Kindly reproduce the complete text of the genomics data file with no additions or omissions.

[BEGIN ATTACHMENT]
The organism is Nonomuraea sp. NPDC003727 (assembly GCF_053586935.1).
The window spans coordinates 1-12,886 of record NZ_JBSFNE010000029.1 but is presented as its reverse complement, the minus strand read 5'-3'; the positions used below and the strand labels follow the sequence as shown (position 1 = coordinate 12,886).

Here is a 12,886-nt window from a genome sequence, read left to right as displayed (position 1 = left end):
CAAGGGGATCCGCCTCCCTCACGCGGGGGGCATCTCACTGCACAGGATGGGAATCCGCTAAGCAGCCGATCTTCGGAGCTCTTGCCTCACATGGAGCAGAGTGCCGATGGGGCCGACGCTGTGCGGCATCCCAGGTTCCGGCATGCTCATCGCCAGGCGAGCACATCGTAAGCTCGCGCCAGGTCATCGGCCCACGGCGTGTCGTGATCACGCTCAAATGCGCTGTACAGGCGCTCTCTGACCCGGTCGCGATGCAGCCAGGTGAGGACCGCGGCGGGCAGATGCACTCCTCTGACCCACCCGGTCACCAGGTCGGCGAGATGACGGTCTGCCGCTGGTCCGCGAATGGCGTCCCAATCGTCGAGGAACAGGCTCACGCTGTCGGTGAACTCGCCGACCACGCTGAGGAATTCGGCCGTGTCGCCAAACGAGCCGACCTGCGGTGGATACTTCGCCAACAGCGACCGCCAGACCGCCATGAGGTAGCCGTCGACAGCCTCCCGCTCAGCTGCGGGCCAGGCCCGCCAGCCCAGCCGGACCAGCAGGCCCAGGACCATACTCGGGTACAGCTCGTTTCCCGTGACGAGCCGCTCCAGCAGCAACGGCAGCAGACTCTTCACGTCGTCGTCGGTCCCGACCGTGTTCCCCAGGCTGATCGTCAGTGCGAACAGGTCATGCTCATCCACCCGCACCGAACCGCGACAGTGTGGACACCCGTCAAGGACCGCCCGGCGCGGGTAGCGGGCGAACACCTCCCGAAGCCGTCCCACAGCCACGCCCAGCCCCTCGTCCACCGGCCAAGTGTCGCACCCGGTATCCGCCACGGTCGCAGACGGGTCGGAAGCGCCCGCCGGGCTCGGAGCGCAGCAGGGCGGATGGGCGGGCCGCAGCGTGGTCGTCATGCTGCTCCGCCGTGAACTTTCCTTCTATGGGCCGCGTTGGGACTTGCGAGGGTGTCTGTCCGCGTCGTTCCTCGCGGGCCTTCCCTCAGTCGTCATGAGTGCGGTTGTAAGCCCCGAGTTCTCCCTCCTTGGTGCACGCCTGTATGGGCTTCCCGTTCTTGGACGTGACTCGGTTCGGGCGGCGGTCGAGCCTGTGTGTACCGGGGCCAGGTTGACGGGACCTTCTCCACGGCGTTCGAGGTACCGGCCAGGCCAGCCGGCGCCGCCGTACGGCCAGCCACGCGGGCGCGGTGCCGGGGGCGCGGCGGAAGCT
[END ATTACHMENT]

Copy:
The organism is Nonomuraea sp. NPDC003727 (assembly GCF_053586935.1).
The window spans coordinates 1-12,886 of record NZ_JBSFNE010000029.1 but is presented as its reverse complement, the minus strand read 5'-3'; the positions used below and the strand labels follow the sequence as shown (position 1 = coordinate 12,886).

Here is a 12,886-nt window from a genome sequence, read left to right as displayed (position 1 = left end):
CAAGGGGATCCGCCTCCCTCACGCGGGGGGCATCTCACTGCACAGGATGGGAATCCGCTAAGCAGCCGATCTTCGGAGCTCTTGCCTCACATGGAGCAGAGTGCCGATGGGGCCGACGCTGTGCGGCATCCCAGGTTCCGGCATGCTCATCGCCAGGCGAGCACATCGTAAGCTCGCGCCAGGTCATCGGCCCACGGCGTGTCGTGATCACGCTCAAATGCGCTGTACAGGCGCTCTCTGACCCGGTCGCGATGCAGCCAGGTGAGGACCGCGGCGGGCAGATGCACTCCTCTGACCCACCCGGTCACCAGGTCGGCGAGATGACGGTCTGCCGCTGGTCCGCGAATGGCGTCCCAATCGTCGAGGAACAGGCTCACGCTGTCGGTGAACTCGCCGACCACGCTGAGGAATTCGGCCGTGTCGCCAAACGAGCCGACCTGCGGTGGATACTTCGCCAACAGCGACCGCCAGACCGCCATGAGGTAGCCGTCGACAGCCTCCCGCTCAGCTGCGGGCCAGGCCCGCCAGCCCAGCCGGACCAGCAGGCCCAGGACCATACTCGGGTACAGCTCGTTTCCCGTGACGAGCCGCTCCAGCAGCAACGGCAGCAGACTCTTCACGTCGTCGTCGGTCCCGACCGTGTTCCCCAGGCTGATCGTCAGTGCGAACAGGTCATGCTCATCCACCCGCACCGAACCGCGACAGTGTGGACACCCGTCAAGGACCGCCCGGCGCGGGTAGCGGGCGAACACCTCCCGAAGCCGTCCCACAGCCACGCCCAGCCCCTCGTCCACCGGCCAAGTGTCGCACCCGGTATCCGCCACGGTCGCAGACGGGTCGGAAGCGCCCGCCGGGCTCGGAGCGCAGCAGGGCGGATGGGCGGGCCGCAGCGTGGTCGTCATGCTGCTCCGCCGTGAACTTTCCTTCTATGGGCCGCGTTGGGACTTGCGAGGGTGTCTGTCCGCGTCGTTCCTCGCGGGCCTTCCCTCAGTCGTCATGAGTGCGGTTGTAAGCCCCGAGTTCTCCCTCCTTGGTGCACGCCTGTATGGGCTTCCCGTTCTTGGACGTGACTCGGTTCGGGCGGCGGTCGAGCCTGTGTGTACCGGGGCCAGGTTGACGGGACCTTCTCCACGGCGTTCGAGGTACCGGCCAGGCCAGCCGGCGCCGCCGTACGGCCAGCCACGCGGGCGCGGTGCCGGGGGCGCGGCGGAAGCT